Twenty-four years ago, a vendor in Nuevo Progreso by the name of Nina Pulido wanted to do something for the poor children of her town. Together with a few Winter Texans from one park they put on a party Christmas morning, attracting around 200 children.
Beginnings, it seems, always start with a thought, then talking about that thought and then taking action. This simple thought has turned into a magnificent Christmas blessing for about 2,750 children plus their parents.
The word spreads simply – by word-of-mouth through the parks and newspaper articles. The event has continued to grow and expand over the years.
“It takes about 30 committees to pull this event off,” Ed Barrett, in his 12th year of volunteering and publicity chairman for Amigos de los Niños, said. “These include a variety such as buying and bagging a ton and a half of peanuts, down to collecting toys, dolls, school supplies, food, hot dogs, soda pop, candy bars and teddy bears.”
The event takes a year of planning. Winter Texans – American and Canadian – hit garage sales all over their countries to collect the toys and dolls for the events, cleaning up their finds to make them ready for the big day. With the final cost over $13,000, the funds are raised in money and in-kind donations. For example, one local grove supplies 3,000 oranges.
“Another place will supply candy, but when you’re talking 3,000 of everything – that’s a lot of items!” Barrett said.
New volunteers are constantly being added and they add new depth to the story.
“When Winter Texans are in Nuevo Progreso, the Mexicans take care of us. They have a couple of Winter Texan parties for us folks from over here. When there’s a problem over there, they take care of us,” John Varner, Sleepy Valley Resort, said. “This is kind of a little bit of us giving back to them.”
The kids with their parents begin lining up in the wee hours of the mornings. The line snakes around Ford School #45 and down the street.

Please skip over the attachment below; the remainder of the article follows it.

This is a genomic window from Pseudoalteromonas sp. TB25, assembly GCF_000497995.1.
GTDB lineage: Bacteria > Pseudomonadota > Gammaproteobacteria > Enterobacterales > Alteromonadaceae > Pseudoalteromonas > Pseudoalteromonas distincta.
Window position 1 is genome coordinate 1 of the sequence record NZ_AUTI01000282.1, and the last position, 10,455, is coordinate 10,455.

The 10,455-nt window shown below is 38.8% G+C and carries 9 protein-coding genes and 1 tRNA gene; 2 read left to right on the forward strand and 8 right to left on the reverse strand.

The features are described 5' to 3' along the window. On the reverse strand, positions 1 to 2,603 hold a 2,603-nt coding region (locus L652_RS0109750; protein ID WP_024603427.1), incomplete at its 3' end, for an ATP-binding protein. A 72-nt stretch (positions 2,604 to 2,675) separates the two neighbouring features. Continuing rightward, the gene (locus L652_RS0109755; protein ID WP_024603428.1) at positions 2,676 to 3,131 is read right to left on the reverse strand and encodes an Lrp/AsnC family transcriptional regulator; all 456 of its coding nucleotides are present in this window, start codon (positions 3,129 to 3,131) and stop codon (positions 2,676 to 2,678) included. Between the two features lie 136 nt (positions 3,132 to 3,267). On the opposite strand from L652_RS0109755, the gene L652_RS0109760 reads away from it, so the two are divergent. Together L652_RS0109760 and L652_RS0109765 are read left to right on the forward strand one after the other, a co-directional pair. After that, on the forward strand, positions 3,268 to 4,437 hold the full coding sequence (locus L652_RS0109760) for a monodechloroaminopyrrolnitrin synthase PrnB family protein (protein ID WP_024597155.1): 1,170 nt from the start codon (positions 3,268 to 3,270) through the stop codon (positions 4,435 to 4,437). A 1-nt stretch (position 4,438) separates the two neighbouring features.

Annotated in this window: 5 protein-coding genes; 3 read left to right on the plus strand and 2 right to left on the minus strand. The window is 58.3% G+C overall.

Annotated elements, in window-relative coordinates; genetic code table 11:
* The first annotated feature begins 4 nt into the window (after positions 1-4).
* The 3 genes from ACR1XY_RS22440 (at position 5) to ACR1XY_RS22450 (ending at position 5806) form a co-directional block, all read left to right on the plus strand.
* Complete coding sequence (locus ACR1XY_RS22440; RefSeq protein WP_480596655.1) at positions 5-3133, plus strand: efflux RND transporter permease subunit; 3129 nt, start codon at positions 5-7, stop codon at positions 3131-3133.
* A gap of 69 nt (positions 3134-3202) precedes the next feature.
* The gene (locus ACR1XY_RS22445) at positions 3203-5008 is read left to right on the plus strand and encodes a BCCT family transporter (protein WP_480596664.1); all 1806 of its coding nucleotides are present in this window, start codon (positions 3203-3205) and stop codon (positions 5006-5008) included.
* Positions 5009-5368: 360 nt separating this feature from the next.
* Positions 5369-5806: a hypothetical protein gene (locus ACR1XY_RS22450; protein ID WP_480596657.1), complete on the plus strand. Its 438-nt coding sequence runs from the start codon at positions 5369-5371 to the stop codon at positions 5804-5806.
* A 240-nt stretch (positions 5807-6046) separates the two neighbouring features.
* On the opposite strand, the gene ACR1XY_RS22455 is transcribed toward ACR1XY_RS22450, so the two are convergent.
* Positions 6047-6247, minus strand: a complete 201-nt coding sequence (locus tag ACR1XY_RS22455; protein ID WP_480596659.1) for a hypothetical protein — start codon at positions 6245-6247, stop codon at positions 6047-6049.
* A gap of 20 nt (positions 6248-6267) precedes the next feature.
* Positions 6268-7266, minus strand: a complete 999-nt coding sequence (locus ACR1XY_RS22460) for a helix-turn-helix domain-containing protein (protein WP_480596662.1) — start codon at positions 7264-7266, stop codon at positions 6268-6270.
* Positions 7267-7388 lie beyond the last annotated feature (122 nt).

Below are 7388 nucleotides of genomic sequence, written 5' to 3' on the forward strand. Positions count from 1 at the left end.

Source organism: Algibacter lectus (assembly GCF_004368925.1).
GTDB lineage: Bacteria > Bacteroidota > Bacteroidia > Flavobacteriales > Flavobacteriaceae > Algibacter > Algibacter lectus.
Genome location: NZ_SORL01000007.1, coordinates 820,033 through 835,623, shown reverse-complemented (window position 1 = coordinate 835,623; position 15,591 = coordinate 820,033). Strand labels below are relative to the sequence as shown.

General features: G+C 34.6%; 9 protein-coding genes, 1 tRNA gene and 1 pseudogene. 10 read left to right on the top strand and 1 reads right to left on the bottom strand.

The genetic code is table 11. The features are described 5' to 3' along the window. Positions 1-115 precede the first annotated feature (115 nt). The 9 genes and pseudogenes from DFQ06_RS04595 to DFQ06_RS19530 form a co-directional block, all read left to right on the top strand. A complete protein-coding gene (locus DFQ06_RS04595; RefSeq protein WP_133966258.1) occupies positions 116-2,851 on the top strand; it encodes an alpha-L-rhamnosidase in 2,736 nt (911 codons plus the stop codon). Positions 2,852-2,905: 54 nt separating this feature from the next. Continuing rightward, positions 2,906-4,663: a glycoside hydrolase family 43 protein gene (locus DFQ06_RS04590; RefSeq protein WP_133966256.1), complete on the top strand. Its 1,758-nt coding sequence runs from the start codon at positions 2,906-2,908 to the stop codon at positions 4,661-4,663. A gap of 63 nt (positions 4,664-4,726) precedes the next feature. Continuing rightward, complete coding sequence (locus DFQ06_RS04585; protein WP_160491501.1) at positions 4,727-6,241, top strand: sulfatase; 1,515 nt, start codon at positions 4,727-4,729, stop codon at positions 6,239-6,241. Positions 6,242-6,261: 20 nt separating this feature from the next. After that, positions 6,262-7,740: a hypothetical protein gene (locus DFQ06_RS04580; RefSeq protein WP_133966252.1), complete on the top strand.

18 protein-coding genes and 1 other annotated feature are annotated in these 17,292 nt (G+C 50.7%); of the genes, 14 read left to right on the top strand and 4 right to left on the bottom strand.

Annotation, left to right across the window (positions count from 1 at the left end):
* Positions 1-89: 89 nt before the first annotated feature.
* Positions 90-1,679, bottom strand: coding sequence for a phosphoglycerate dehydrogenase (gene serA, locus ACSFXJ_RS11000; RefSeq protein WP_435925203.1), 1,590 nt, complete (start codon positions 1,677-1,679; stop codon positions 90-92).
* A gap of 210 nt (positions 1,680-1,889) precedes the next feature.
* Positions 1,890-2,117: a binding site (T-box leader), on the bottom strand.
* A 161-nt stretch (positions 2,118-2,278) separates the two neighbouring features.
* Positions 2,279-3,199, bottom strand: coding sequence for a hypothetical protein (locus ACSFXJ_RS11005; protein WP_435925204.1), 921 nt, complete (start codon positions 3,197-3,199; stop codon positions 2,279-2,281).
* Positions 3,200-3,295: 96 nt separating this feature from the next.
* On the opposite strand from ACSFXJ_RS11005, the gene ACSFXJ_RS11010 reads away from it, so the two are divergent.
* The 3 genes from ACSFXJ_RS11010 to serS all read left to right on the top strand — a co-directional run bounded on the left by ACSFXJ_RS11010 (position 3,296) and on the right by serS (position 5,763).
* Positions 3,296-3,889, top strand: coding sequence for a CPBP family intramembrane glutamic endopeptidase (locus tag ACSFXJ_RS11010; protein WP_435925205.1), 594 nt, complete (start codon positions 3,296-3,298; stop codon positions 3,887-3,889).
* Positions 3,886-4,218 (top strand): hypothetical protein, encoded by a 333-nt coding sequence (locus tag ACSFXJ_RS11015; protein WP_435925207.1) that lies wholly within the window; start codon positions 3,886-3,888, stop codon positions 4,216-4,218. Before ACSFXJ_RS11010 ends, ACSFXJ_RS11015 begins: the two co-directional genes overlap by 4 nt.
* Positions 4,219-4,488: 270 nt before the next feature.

“We were there last year and it was cold and had rained the night before. The little kids were standing in line with little rubber thongs and mud up to their ankles,” Therese Varner’s eyes were somber remembering the scene. “We feel we want to give something back because we enjoy going over there.”
In their second year, John is chair of the piñata committee. Amazed at the manpower to accomplish this vast party, he recognizes how so many of the Nuevo Progreso vendors contribute.
“In Mexico we ordered 10 pinatas and they gave us 15,” John said. “There’s a restaurant owner, a doctor and store owners who participate.”
“A few days before Christmas, a caravan of about 30 pickup trucks and vans goes over and sets everything up for Christmas Day. We clean up the school yard – it’s kind of messy – and bag all the peanuts in one pound bags, bag the candy, organize the rice, beans and pasta for the food bags and get things sorted out,” Barrett explained. “On Christmas morning at about 6:30 a.m. we go over, get opened up and get things going.”
Starting at 9 o’clock with a parade from the bridge to the school, Winter Texans are costumed from Mickey Mouse to Santa Claus. The event begins its morning of revelry. Children wait patiently in line until, one by one, they get their toy, candy, food, a whack at the piñata, hot dog and perhaps a sense that somebody really does care for them in this world.
From the beginning, hot dogs were added to the event. After the first time, hot dog buns were scattered all over the grounds. It seems the kids didn’t know what to do with the buns. Now wrapped in tortillas, there’s been no waste.
“It’s an awesome experience,” said John, smiling.
“It’s amazing how you feel inside,” Therese’s face lighting up. “We talked to people as we went to yard sales and would tell them our story about the little kids in Mexico. It’s like being missionaries but we’re not. But, it still seems like a mission to do this.”
Having seen it first hand, it’s a sure thing that all 300 volunteer Winter Texans find their hearts much more full with love after their trip to Nuevo Progreso for the Amigos de los Niños on Christmas morn.
For more information, call Ed Barrett at 360-907-1354.